Parliament is ablaze with gossip and rumour this morning. There's only one question on anyone's lips: will any more MPs defect to Labour? Such speculation has been fuelled by something of a collective Fleet Street guessing game: the Sunday Times has predicted that up to six Tories might make the jump while today's Telegraph merely suggests three. The Guardian conservatively suggests that one Tory MP is in 'advanced discussions' about defecting while a second is in talks with a Labour MP about the possibility of doing so.
Such talk has been fuelled by the case of Bury South backbencher Christian Wakeford, who crossed the floor in January. Much like Snowball in Animal Farm, he's now being blamed for all subsequent misfortunes, with several Tory MPs accusing him of being behind the briefings. Wakeford denies this but his parliamentary assistant Matthew Torbitt, the mastermind behind the January defection, has done his bit to stir the pot by mischievously tweeting '#OperationDomino', suggesting that more could follow.
Some of those regarded as the 'most likely' to defect suspect the hand of No. 10 and the Tory whips' office being behind the rumours. Bishop Auckland MP Dehenna Davison was so enraged by her name being mentioned as a possible Labour defector that she even took to Twitter to declare that 'for the avoidance of doubt, again, I’m not bloody defecting. To those anonymous colleagues spreading such rumours, my door is always open for a chat.' Her Hampshire colleague Caroline Nokes then jumped in, tweeting 'Me neither' even though, er, no one thought she would.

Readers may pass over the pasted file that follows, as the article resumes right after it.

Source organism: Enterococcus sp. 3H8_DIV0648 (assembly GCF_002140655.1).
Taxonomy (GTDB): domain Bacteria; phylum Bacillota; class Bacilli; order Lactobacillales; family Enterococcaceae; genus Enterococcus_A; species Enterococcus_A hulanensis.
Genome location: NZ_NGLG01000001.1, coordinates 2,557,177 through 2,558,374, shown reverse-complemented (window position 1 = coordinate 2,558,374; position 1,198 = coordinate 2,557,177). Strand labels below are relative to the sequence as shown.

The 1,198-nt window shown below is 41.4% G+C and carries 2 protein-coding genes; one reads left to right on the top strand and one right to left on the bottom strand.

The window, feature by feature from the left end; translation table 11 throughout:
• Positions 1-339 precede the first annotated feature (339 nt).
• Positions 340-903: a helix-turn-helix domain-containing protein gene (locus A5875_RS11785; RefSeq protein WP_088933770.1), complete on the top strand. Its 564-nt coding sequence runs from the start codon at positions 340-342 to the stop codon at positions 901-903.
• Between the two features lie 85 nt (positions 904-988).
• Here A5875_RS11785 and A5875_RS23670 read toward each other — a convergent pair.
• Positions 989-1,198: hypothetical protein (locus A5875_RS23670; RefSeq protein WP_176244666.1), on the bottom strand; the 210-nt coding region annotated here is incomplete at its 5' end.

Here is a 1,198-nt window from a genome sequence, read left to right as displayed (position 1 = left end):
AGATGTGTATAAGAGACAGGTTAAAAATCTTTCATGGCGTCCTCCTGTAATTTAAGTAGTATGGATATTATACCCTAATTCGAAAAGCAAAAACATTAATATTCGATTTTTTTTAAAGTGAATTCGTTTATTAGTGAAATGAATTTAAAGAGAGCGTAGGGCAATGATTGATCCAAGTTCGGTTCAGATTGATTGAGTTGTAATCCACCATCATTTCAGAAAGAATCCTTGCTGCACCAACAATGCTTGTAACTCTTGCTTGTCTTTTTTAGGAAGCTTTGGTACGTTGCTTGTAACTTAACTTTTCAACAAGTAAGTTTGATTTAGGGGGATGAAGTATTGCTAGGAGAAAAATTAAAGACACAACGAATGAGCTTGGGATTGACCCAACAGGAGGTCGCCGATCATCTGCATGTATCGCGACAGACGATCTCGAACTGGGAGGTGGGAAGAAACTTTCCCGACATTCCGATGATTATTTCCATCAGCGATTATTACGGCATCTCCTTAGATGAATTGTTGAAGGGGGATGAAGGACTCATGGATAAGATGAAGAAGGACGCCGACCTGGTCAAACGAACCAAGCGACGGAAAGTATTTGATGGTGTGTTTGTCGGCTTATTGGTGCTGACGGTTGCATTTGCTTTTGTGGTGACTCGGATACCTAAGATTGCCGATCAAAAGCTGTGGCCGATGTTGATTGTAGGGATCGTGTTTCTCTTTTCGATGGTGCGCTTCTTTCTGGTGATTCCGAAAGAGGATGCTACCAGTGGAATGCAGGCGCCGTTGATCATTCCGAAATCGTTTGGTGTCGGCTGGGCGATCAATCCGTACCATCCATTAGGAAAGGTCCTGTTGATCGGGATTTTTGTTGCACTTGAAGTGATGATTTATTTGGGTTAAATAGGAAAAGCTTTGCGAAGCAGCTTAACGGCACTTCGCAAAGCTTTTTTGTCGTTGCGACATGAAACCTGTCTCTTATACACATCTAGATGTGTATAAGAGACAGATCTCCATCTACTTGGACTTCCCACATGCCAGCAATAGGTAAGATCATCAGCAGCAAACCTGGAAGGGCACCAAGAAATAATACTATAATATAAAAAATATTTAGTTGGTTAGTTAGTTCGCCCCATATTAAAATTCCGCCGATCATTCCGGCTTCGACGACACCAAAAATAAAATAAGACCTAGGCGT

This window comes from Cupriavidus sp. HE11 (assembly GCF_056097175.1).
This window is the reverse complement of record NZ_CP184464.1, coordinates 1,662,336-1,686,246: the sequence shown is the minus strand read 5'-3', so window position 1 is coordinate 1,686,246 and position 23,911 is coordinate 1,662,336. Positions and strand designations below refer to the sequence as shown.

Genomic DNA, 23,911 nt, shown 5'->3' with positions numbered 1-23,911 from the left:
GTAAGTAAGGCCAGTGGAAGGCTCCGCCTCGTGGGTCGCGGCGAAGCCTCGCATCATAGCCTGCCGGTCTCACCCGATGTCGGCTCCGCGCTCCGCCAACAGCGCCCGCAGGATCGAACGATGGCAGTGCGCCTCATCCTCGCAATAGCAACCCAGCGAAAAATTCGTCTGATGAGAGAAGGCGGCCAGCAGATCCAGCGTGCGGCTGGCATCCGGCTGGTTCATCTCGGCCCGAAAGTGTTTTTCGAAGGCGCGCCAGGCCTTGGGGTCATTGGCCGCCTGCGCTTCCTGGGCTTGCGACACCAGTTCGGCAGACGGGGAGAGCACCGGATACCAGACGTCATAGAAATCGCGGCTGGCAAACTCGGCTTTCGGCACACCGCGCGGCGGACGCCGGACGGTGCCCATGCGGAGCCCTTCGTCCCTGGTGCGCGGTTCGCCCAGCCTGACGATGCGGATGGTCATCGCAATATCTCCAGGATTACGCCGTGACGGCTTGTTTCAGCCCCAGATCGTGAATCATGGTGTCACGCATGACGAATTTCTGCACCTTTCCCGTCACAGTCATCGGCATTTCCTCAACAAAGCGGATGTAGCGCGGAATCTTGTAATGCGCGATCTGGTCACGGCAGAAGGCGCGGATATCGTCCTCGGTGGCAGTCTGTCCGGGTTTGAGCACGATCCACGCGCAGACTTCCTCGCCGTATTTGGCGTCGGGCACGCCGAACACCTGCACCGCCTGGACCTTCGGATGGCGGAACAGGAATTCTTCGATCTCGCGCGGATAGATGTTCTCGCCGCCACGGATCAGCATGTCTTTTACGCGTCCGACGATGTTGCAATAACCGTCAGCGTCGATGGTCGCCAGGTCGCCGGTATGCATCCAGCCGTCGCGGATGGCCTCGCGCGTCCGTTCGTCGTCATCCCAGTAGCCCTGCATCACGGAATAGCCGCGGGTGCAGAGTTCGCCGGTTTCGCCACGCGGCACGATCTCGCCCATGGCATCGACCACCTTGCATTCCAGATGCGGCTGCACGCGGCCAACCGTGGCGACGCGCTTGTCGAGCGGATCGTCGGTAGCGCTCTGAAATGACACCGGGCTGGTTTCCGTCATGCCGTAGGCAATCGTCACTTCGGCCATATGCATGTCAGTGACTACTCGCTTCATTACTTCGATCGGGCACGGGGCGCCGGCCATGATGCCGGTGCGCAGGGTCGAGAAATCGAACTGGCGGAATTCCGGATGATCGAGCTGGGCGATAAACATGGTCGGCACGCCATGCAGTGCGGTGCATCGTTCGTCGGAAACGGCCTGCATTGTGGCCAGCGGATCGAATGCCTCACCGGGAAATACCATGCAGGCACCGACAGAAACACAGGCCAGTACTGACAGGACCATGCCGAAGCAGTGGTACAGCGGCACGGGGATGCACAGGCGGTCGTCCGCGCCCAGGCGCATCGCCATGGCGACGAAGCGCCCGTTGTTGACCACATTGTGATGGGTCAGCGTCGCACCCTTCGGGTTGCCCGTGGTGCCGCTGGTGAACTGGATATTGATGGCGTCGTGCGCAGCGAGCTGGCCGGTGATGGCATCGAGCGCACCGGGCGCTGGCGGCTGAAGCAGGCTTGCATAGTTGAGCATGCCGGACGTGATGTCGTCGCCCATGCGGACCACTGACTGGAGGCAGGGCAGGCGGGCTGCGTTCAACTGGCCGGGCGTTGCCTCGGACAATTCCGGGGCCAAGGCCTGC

Others weighing in publicly include Robert Largan, MP for High Peak, who claimed his local Labour party 'is still riddled with antisemites' and Gary Sambrook, the Member for Birmingham Northfield (and big dinners) who joked 'I'm far too working class to join Labour.' Lee Anderson, Tom Hunt and Brendan Clarke-Smith meanwhile all held up pictures of food and drink, declaring that 'when somebody asked us to join the party we thought it was one with curry and beer.' Boom, boom.
Suspicion has therefore fallen on anyone who hasn't professed their loyalty online. But as one long-suffering Conservative staffer pointed out to Mr S: 'Everyone who is annoyed at the moment wants a more Tory government doing more Tory things. Why would they therefore defect to Labour?' Others point out that it's clearly in Labour's interest to stir such speculation to destabilise their opponents, regardless of whether the claims have any basis in reality.
Perhaps the pithiest comment was from a Tory MP of the 2019 intake who, when asked for their thoughts on such rumours, replied 'I think it's bollocks, personally.' Only time will tell...